The PCB industry can be divided into two very broad sections: PCB design (which includes analysis) and manufacturing. These two sectors are intimately related and are unified by a common tool: design software. Software for designing PCBs are essentially CAD packages that include other features that are specifically adapted to electronics design. Anyone familiar with the PCB design software industry knows about the Altium, Cadence, and Mentor Graphics, as well as the products they offer.
When one examines the progress of EDA software innovations over time, and once one gains some experience using different software packages, one quickly finds that many companies mimic each other’s innovations as one would expect. However, these innovations are decidedly incremental; they have not drastically changed the landscape in the PCB design software industry.
The last radical software innovation in PCB design software was pioneered by Altium Ltd. (formerly known as Protel Pty. Ltd.). While still doing business as Protel, this company developed a type of software that uses a single, unified data model that is adaptable to all designable aspects of a PCB. This data model then passes data to design tools using a single, unified data format.
While other design software companies were building separate tools for drawing schematics, CAD tools for laying out components and conductors on circuit boards, and even more tools for analyzing signal integrity, Altium was integrating these tools into a single software program. This became possible by developing a unified data model, and these efforts have contributed to Altium’s two-decade-long track record of success. As of mid-2019, the company trades in the US as an OTC security and on the Australian Stock Exchange; the company grossed over $140 million in revenue during FY 2018, which is equivalent to 26% growth over the prior year . For comparison, Cadence reported FY 2018 revenues of $2.146 billion, which is equivalent to 10% growth over the prior year .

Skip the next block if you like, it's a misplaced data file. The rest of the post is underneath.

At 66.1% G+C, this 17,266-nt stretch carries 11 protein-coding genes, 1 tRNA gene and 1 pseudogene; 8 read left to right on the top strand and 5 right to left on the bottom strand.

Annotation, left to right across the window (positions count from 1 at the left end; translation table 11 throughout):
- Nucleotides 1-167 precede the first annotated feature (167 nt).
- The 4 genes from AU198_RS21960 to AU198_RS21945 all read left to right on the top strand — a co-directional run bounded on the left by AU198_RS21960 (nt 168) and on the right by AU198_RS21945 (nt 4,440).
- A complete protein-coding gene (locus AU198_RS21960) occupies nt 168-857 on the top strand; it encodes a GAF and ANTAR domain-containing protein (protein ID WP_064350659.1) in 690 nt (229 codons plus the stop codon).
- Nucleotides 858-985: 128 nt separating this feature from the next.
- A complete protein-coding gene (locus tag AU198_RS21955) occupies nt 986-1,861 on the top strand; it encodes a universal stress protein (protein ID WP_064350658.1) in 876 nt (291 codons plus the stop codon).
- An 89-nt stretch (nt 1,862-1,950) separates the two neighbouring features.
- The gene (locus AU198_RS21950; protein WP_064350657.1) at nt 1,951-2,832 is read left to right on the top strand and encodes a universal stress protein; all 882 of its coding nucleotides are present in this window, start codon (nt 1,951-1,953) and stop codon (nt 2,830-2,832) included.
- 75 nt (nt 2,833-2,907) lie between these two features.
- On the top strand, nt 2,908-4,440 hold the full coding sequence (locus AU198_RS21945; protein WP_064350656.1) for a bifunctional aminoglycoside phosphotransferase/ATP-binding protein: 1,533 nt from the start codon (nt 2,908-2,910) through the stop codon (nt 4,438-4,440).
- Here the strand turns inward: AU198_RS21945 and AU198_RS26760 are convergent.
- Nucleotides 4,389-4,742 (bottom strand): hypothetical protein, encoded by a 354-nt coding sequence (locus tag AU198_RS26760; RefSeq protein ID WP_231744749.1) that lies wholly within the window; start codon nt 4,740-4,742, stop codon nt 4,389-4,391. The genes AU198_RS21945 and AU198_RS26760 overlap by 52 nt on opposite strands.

Altium differentiates their software from comparable products offered by other companies like Cadence and Mentor Graphics by integrating numerous, and apparently disparate, PCB design features into a single software platform. Users can access all the critical design features required to take a PCB from idea to manufacturing in a single program.
Integration spans beyond ICs…
In contrast, Cadence and Mentor Graphics still separate basic functions required to finish a design into separate programs with different interfaces and workflows. For example, Cadence’s two flagship PCB design products (OrCAD and Allegro) have overlapping functionality and still use the same interface that was used 15 years ago. The interface appears outdated and amateur, and I personally do not find the interface as intuitive as other PCB design packages. Cadence has clearly followed the “if it ain’t broke don’t fix it" mantra. Altium’s integration among design, layout, sourcing, and manufacturing capabilities offers users a single solution to a variety of problems and is a major innovation within PCB design software.
Regarding PCB manufacturing, the processes used to fabricate printed circuit boards have not seen any radical innovation over the past decades. While some sophisticated manufacturing machinery has been incorporated into the standard PCB manufacturing process, and some processes have been partially automated, the overall PCB manufacturing process essentially remains unchanged.